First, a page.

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Henry Mancini: The Pink Panther Theme

The “cat” Mancini refers to in his little intro is sax player Don Menza. He played a key role in one of the most recognizable opening passages in American musical history. Life is full of ironies: Menza’s son, Nick, was the drummer in Megadeth.

From the bio of Mancini at iMDB:

Success with The Glenn Miller Story (1954) allowed him to score many other films, helping along the way to change the style of film background music by injecting jazz into the traditional orchestral arrangements of the 1950s. He was nominated for 18 Oscars and won four; in addition, he won 20 Grammys and 2 Emmys, made over 50 albums and had 500 works published. Mancini collaborated extensively with Blake Edwards — firstly on TV’s “Peter Gunn” (1958), then on Breakfast at Tiffany’s (1961), which won him two Oscars; he won further Oscars for the titles song for Days of Wine and Roses (1962) and the score for Victor Victoria (1982); he will be best-remembered for the theme tune for The Pink Panther (1963).

Whether you are aware of it or not, you are familiar with Mancini. He was all over the place from the 1960s until the 1980s. Here are the Peter Gunn Theme, Moon River (with Andy Williams)Baby Elephant Walk, the theme from the television show Newhart and the opening scene of Orson Wells’ classic A Touch of Evil. The movie is a great example of the iMDB’s point that Mancini used jazz in film scores. In addition to being great, Mancini was almost unbelievably prolific.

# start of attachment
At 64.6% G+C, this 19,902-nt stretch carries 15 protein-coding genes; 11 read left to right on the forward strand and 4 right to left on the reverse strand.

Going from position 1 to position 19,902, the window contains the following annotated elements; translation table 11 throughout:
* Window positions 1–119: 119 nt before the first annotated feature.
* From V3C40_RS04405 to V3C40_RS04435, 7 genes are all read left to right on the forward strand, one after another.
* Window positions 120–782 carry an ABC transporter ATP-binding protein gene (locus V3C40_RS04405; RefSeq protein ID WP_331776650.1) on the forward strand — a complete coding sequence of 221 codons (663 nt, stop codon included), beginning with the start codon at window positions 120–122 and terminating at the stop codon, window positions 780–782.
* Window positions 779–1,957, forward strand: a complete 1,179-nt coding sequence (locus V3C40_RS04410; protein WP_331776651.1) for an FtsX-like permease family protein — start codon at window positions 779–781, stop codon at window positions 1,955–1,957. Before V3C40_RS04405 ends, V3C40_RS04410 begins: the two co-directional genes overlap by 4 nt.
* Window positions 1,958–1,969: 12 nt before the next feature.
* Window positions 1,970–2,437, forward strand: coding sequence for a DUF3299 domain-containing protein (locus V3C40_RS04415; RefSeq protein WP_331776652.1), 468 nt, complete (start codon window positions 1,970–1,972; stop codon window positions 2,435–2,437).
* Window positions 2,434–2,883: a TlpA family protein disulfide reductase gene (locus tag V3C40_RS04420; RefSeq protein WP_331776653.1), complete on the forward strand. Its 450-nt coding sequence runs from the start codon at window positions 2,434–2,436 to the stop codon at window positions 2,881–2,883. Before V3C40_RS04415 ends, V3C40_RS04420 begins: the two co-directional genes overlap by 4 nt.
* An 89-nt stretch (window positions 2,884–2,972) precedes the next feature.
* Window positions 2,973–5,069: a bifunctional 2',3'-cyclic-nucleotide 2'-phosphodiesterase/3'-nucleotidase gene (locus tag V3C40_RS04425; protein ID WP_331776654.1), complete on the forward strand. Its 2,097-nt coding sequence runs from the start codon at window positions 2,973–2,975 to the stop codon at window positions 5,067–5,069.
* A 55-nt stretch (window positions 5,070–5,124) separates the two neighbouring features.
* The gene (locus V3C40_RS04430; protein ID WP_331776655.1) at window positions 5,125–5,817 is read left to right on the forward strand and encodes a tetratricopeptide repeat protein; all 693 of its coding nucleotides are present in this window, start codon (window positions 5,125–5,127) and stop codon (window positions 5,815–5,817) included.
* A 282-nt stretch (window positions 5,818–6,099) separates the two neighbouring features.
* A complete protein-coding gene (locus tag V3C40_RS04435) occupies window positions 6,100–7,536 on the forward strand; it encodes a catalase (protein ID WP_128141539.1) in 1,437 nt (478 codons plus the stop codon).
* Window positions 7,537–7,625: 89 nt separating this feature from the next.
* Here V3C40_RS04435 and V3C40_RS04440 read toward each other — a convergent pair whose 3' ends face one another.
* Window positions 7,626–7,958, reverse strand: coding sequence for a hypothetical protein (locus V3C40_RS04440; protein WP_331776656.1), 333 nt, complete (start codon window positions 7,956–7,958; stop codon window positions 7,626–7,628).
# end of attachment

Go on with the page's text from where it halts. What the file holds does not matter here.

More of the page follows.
Here’s What’s Here

The Daily Music Break explores every genre of music, from hip hop to opera. It's simple: Boundaries are dumb. It's all good. Here is more about the site and here is our index:

--A Tribe Called Quest to The Dick Hyman Trio (In other words, A to H)

--Indigo Girls to Queen Ida (I to Q)

--Radiohead to ZZ Top (R to Z)

Reading Music

The stories of the great bands and musicians are fascinating. Musicians as a group are brilliant, but often troubled. The combination of creativity and drama makes for great reading.

Here are some books to check out.

Duke Ellington brought class, sophistication and style to jazz which, until that point, was proudly unpolished and raucous. His story is profound. The author, Terry Teachout, also wrote "Pops," the acclaimed bio of Louis Armstrong. Click here or on the image.

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What else is there to say? Here is the story behind every song written by The Beatles. Click here or on the image.

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The Grateful Dead don't get enough credit for the profound nature of its lyrics. Many of the band's songs are driven by a deep and literate Americana ("I'm Uncle Sam/That's who I am/Been hidin' out/In a rock and roll band" and "Majordomo Billy Bojangles/Sit down and have a drink with me/What's this about Alabama/Keeps comin' back to me?").

David Dodd's exhaustive study tells the story, song by song. Click here or on the image.

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